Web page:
Hub will support group chat, push notifications, and of course the ability to send SMS texts to your friends for free, even if they don’t use Hub (of course those friends can be charged for receiving your texts, so there will be an incentive to attract users). Messaging is getting to be a crowded field, but controlling the messaging platform is an important window into a user’s social graph, so trying to get your grubby software paws onto that data has become all the rage.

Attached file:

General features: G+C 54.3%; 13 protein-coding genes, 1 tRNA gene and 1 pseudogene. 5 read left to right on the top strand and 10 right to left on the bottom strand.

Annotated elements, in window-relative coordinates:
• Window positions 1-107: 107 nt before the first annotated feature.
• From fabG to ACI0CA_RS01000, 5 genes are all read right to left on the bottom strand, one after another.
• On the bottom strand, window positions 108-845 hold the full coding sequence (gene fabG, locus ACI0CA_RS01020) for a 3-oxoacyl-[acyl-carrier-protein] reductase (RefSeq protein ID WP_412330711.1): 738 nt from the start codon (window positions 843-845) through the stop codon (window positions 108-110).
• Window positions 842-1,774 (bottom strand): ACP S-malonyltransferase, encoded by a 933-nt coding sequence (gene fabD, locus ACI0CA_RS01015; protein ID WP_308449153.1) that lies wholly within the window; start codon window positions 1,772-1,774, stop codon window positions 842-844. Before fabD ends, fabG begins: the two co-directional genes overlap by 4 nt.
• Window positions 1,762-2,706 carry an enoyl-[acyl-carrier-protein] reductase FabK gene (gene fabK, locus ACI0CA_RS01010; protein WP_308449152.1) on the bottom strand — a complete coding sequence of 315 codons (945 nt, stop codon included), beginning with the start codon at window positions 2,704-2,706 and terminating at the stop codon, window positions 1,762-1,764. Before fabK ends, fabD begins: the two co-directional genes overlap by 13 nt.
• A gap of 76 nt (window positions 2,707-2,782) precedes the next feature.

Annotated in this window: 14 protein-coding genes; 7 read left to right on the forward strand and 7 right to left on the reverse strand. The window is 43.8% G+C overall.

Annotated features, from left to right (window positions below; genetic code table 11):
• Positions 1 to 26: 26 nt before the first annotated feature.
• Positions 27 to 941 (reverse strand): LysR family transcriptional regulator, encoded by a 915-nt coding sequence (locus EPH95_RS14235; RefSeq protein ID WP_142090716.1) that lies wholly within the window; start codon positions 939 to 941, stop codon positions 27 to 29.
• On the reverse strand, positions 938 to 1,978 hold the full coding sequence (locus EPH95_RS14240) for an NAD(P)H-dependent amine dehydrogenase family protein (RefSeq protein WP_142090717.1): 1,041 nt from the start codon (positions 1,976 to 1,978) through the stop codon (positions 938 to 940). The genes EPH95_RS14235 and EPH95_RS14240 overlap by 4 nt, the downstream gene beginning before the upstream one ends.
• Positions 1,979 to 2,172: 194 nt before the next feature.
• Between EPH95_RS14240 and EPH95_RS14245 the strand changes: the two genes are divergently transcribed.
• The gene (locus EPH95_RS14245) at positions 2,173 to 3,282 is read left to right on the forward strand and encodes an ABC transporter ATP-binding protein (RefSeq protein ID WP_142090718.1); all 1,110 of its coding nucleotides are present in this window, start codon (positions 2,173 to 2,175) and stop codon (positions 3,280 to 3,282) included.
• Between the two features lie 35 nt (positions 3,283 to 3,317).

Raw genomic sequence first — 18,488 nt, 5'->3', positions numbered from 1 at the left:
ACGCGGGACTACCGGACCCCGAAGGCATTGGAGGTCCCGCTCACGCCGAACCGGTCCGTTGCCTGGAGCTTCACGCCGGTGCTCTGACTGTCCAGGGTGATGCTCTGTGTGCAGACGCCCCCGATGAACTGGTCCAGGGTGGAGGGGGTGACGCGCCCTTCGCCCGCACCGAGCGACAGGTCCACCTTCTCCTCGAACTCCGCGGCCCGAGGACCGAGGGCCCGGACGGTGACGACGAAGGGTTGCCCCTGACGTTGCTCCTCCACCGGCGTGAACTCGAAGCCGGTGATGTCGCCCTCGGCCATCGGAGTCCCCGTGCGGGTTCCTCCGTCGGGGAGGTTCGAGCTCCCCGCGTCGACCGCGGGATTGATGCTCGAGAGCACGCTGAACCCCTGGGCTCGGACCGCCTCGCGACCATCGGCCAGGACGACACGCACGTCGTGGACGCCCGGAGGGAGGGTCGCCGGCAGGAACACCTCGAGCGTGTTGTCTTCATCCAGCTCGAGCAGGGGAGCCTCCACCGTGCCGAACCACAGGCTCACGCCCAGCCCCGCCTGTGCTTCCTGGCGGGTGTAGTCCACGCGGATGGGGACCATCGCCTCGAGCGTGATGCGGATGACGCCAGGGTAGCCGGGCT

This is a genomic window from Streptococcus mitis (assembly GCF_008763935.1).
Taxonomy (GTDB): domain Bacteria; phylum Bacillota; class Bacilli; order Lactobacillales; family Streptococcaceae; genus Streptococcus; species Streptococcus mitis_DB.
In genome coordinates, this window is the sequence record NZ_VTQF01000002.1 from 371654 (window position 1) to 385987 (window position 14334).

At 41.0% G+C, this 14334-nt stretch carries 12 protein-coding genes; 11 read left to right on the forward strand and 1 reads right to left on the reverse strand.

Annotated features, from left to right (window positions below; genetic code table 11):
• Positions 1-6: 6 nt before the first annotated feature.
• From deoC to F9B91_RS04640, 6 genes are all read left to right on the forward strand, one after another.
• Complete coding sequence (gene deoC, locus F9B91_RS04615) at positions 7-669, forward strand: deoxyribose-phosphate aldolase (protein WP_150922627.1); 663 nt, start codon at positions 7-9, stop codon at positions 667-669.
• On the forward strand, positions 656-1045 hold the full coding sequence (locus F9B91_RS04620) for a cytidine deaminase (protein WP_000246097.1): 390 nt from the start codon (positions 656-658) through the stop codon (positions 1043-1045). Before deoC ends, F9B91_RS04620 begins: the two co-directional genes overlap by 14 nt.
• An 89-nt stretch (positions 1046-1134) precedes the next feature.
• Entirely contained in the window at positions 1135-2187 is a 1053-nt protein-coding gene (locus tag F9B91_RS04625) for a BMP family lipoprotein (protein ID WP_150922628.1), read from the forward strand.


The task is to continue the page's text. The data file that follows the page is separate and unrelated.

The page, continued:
It’s ultimately good for consumers – smartphone users have many competing options for group messaging and free texting services now. Carriers won’t like seeing these threats to their texting cash cow, but the reality is that SMS charges are marked up several thousand times compared to the amount of data they use, so few people will shed tears of sorrow for them.
Anyone plan to try out Hub? Let us know what you think of it in the comments below.
source: Yahoo, Android Market via Engadget